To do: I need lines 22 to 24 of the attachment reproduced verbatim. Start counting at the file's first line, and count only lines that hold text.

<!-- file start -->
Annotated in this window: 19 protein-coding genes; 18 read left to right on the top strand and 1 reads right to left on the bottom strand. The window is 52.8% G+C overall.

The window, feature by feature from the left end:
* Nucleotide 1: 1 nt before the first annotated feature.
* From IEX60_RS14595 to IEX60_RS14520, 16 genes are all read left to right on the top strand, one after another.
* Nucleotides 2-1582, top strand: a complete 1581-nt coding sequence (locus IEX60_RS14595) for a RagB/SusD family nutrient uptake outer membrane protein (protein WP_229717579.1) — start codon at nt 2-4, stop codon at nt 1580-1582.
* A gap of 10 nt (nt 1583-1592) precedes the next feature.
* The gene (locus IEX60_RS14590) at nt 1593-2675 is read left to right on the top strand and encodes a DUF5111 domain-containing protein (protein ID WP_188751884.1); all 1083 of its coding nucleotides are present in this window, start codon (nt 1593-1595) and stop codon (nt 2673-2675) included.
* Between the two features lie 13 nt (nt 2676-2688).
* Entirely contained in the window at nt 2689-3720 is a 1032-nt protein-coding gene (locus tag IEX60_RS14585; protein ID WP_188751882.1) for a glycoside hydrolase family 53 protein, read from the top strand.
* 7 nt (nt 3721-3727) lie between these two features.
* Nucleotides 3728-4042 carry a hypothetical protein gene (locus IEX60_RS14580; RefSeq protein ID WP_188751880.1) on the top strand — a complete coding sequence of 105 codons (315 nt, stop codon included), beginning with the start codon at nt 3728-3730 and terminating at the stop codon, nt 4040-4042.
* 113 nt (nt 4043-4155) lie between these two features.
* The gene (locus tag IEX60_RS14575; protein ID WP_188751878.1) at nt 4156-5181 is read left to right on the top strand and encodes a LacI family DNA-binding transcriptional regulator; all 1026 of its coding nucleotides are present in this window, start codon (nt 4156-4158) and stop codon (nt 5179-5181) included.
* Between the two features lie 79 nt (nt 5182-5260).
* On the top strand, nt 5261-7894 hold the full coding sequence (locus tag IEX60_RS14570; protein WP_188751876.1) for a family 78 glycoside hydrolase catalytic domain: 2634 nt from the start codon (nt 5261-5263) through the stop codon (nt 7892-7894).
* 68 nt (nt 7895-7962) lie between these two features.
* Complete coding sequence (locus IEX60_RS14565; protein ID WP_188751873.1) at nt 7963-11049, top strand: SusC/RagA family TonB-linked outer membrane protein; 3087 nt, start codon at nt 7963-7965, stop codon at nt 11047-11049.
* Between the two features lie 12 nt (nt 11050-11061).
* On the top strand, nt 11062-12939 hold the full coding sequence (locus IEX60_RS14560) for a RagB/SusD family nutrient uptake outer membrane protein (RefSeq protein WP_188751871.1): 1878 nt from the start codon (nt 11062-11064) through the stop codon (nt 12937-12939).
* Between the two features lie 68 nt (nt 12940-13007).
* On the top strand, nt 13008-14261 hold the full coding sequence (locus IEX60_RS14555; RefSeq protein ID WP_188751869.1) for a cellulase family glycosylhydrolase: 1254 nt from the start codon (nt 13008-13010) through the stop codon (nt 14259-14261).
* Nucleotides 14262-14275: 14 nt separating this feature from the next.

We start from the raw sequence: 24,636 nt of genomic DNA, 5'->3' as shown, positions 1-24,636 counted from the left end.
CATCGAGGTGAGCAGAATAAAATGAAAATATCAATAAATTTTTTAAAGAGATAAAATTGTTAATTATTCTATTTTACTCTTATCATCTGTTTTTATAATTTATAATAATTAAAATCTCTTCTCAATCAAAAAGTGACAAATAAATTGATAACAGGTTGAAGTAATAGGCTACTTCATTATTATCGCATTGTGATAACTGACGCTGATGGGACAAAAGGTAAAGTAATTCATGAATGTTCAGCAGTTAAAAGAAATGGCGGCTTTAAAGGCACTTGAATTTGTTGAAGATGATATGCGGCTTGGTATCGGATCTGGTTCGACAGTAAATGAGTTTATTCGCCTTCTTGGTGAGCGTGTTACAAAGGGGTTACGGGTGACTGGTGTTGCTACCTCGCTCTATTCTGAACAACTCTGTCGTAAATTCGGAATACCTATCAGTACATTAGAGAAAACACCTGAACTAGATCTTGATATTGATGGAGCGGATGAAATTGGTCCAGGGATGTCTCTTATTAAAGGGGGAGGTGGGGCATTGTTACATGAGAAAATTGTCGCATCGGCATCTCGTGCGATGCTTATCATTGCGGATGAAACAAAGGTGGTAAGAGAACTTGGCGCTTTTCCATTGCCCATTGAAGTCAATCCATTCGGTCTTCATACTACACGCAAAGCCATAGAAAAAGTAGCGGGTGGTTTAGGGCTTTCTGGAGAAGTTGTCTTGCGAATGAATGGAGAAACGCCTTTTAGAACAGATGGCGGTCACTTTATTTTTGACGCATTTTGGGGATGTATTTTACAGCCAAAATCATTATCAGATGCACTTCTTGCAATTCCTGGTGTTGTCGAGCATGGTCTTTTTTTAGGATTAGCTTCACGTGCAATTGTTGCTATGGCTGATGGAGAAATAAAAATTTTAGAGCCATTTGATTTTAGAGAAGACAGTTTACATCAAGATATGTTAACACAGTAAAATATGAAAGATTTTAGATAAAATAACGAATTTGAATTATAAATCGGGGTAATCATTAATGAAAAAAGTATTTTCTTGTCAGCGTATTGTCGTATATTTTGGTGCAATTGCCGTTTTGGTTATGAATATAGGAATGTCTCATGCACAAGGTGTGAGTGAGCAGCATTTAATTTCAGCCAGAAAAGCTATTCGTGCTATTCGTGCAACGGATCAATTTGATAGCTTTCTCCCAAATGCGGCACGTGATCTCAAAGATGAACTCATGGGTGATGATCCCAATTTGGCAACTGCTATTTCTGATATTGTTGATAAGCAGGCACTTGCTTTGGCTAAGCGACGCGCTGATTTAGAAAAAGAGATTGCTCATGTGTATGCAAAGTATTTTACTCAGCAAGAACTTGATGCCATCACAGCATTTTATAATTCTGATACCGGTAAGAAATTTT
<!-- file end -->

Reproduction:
* Nucleotides 14262-14275: 14 nt separating this feature from the next.

We start from the raw sequence: 24,636 nt of genomic DNA, 5'->3' as shown, positions 1-24,636 counted from the left end.
CATCGAGGTGAGCAGAATAAAATGAAAATATCAATAAATTTTTTAAAGAGATAAAATTGTTAATTATTCTATTTTACTCTTATCATCTGTTTTTATAATTTATAATAATTAAAATCTCTTCTCAATCAAAAAGTGACAAATAAATTGATAACAGGTTGAAGTAATAGGCTACTTCATTATTATCGCATTGTGATAACTGACGCTGATGGGACAAAAGGTAAAGTAATTCATGAATGTTCAGCAGTTAAAAGAAATGGCGGCTTTAAAGGCACTTGAATTTGTTGAAGATGATATGCGGCTTGGTATCGGATCTGGTTCGACAGTAAATGAGTTTATTCGCCTTCTTGGTGAGCGTGTTACAAAGGGGTTACGGGTGACTGGTGTTGCTACCTCGCTCTATTCTGAACAACTCTGTCGTAAATTCGGAATACCTATCAGTACATTAGAGAAAACACCTGAACTAGATCTTGATATTGATGGAGCGGATGAAATTGGTCCAGGGATGTCTCTTATTAAAGGGGGAGGTGGGGCATTGTTACATGAGAAAATTGTCGCATCGGCATCTCGTGCGATGCTTATCATTGCGGATGAAACAAAGGTGGTAAGAGAACTTGGCGCTTTTCCATTGCCCATTGAAGTCAATCCATTCGGTCTTCATACTACACGCAAAGCCATAGAAAAAGTAGCGGGTGGTTTAGGGCTTTCTGGAGAAGTTGTCTTGCGAATGAATGGAGAAACGCCTTTTAGAACAGATGGCGGTCACTTTATTTTTGACGCATTTTGGGGATGTATTTTACAGCCAAAATCATTATCAGATGCACTTCTTGCAATTCCTGGTGTTGTCGAGCATGGTCTTTTTTTAGGATTAGCTTCACGTGCAATTGTTGCTATGGCTGATGGAGAAATAAAAATTTTAGAGCCATTTGATTTTAGAGAAGACAGTTTACATCAAGATATGTTAACACAGTAAAATATGAAAGATTTTAGATAAAATAACGAATTTGAATTATAAATCGGGGTAATCATTAATGAAAAAAGTATTTTCTTGTCAGCGTATTGTCGTATATTTTGGTGCAATTGCCGTTTTGGTTATGAATATAGGAATGTCTCATGCACAAGGTGTGAGTGAGCAGCATTTAATTTCAGCCAGAAAAGCTATTCGTGCTATTCGTGCAACGGATCAATTTGATAGCTTTCTCCCAAATGCGGCACGTGATCTCAAAGATGAACTCATGGGTGATGATCCCAATTTGGCAACTGCTATTTCTGATATTGTTGATAAGCAGGCACTTGCTTTGGCTAAGCGACGCGCTGATTTAGAAAAAGAGATTGCTCATGTGTATGCAAAGTATTTTACTCAGCAAGAACTTGATGCCATCACAGCATTTTATAATTCTGATACCGGTAAGAAATTTT